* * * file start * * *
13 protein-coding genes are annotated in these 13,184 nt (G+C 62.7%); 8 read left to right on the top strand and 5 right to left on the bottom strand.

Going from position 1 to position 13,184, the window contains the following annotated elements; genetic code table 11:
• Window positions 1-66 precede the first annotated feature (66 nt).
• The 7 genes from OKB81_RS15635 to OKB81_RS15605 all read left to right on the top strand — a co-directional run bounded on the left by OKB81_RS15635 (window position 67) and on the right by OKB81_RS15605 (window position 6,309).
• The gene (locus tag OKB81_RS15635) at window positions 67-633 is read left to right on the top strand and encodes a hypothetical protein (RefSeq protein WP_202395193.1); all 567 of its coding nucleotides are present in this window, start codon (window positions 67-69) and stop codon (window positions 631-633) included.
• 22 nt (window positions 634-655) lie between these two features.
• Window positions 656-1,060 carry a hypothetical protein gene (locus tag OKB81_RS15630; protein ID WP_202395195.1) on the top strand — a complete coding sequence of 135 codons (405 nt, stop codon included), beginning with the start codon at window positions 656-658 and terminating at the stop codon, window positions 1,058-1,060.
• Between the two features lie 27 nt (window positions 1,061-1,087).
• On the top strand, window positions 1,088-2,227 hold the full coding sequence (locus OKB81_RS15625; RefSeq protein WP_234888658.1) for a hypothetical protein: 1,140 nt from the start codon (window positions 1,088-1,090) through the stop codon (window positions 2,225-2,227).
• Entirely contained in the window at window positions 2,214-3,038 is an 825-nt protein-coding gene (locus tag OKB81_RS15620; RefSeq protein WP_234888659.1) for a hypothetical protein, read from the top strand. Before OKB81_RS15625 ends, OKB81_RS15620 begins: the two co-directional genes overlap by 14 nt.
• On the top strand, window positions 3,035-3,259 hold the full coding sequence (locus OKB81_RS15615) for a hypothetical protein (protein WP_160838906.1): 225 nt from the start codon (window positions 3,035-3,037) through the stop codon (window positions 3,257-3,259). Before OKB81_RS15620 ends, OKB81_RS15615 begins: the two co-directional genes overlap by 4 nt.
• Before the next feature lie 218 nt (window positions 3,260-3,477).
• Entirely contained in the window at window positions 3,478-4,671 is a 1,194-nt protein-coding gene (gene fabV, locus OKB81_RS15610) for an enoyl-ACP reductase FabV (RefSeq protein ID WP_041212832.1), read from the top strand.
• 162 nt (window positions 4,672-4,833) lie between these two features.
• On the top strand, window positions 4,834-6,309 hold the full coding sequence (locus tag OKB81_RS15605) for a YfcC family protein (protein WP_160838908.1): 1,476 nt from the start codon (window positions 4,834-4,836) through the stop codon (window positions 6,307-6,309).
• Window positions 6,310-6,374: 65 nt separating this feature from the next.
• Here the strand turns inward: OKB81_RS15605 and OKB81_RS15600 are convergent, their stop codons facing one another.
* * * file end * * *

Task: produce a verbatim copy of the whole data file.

13 protein-coding genes are annotated in these 13,184 nt (G+C 62.7%); 8 read left to right on the top strand and 5 right to left on the bottom strand.

Going from position 1 to position 13,184, the window contains the following annotated elements; genetic code table 11:
• Window positions 1-66 precede the first annotated feature (66 nt).
• The 7 genes from OKB81_RS15635 to OKB81_RS15605 all read left to right on the top strand — a co-directional run bounded on the left by OKB81_RS15635 (window position 67) and on the right by OKB81_RS15605 (window position 6,309).
• The gene (locus tag OKB81_RS15635) at window positions 67-633 is read left to right on the top strand and encodes a hypothetical protein (RefSeq protein WP_202395193.1); all 567 of its coding nucleotides are present in this window, start codon (window positions 67-69) and stop codon (window positions 631-633) included.
• 22 nt (window positions 634-655) lie between these two features.
• Window positions 656-1,060 carry a hypothetical protein gene (locus tag OKB81_RS15630; protein ID WP_202395195.1) on the top strand — a complete coding sequence of 135 codons (405 nt, stop codon included), beginning with the start codon at window positions 656-658 and terminating at the stop codon, window positions 1,058-1,060.
• Between the two features lie 27 nt (window positions 1,061-1,087).
• On the top strand, window positions 1,088-2,227 hold the full coding sequence (locus OKB81_RS15625; RefSeq protein WP_234888658.1) for a hypothetical protein: 1,140 nt from the start codon (window positions 1,088-1,090) through the stop codon (window positions 2,225-2,227).
• Entirely contained in the window at window positions 2,214-3,038 is an 825-nt protein-coding gene (locus tag OKB81_RS15620; RefSeq protein WP_234888659.1) for a hypothetical protein, read from the top strand. Before OKB81_RS15625 ends, OKB81_RS15620 begins: the two co-directional genes overlap by 14 nt.
• On the top strand, window positions 3,035-3,259 hold the full coding sequence (locus OKB81_RS15615) for a hypothetical protein (protein WP_160838906.1): 225 nt from the start codon (window positions 3,035-3,037) through the stop codon (window positions 3,257-3,259). Before OKB81_RS15620 ends, OKB81_RS15615 begins: the two co-directional genes overlap by 4 nt.
• Before the next feature lie 218 nt (window positions 3,260-3,477).
• Entirely contained in the window at window positions 3,478-4,671 is a 1,194-nt protein-coding gene (gene fabV, locus OKB81_RS15610) for an enoyl-ACP reductase FabV (RefSeq protein ID WP_041212832.1), read from the top strand.
• 162 nt (window positions 4,672-4,833) lie between these two features.
• On the top strand, window positions 4,834-6,309 hold the full coding sequence (locus tag OKB81_RS15605) for a YfcC family protein (protein WP_160838908.1): 1,476 nt from the start codon (window positions 4,834-4,836) through the stop codon (window positions 6,307-6,309).
• Window positions 6,310-6,374: 65 nt separating this feature from the next.
• Here the strand turns inward: OKB81_RS15605 and OKB81_RS15600 are convergent, their stop codons facing one another.